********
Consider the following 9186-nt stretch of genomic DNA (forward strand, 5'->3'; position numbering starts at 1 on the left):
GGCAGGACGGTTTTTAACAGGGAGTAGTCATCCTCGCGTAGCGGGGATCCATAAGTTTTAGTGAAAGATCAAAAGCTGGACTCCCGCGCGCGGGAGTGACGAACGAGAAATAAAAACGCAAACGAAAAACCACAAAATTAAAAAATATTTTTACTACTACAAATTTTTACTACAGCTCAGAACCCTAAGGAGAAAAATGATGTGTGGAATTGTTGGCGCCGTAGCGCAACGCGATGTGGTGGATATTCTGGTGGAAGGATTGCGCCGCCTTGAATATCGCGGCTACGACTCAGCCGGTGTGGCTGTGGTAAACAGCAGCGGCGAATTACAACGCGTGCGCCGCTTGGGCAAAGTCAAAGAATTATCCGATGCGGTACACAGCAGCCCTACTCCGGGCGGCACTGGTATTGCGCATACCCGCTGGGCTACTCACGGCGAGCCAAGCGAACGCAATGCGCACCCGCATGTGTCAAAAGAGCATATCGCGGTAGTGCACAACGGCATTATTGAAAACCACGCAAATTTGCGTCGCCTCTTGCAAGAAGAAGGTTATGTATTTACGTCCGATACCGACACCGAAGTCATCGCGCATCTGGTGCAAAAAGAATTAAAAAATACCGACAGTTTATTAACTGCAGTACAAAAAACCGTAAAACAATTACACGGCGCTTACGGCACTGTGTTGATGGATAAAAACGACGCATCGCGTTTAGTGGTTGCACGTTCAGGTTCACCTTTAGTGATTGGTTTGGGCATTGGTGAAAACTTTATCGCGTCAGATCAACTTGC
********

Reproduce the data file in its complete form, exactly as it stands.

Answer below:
Consider the following 9186-nt stretch of genomic DNA (forward strand, 5'->3'; position numbering starts at 1 on the left):
GGCAGGACGGTTTTTAACAGGGAGTAGTCATCCTCGCGTAGCGGGGATCCATAAGTTTTAGTGAAAGATCAAAAGCTGGACTCCCGCGCGCGGGAGTGACGAACGAGAAATAAAAACGCAAACGAAAAACCACAAAATTAAAAAATATTTTTACTACTACAAATTTTTACTACAGCTCAGAACCCTAAGGAGAAAAATGATGTGTGGAATTGTTGGCGCCGTAGCGCAACGCGATGTGGTGGATATTCTGGTGGAAGGATTGCGCCGCCTTGAATATCGCGGCTACGACTCAGCCGGTGTGGCTGTGGTAAACAGCAGCGGCGAATTACAACGCGTGCGCCGCTTGGGCAAAGTCAAAGAATTATCCGATGCGGTACACAGCAGCCCTACTCCGGGCGGCACTGGTATTGCGCATACCCGCTGGGCTACTCACGGCGAGCCAAGCGAACGCAATGCGCACCCGCATGTGTCAAAAGAGCATATCGCGGTAGTGCACAACGGCATTATTGAAAACCACGCAAATTTGCGTCGCCTCTTGCAAGAAGAAGGTTATGTATTTACGTCCGATACCGACACCGAAGTCATCGCGCATCTGGTGCAAAAAGAATTAAAAAATACCGACAGTTTATTAACTGCAGTACAAAAAACCGTAAAACAATTACACGGCGCTTACGGCACTGTGTTGATGGATAAAAACGACGCATCGCGTTTAGTGGTTGCACGTTCAGGTTCACCTTTAGTGATTGGTTTGGGCATTGGTGAAAACTTTATCGCGTCAGATCAACTTGC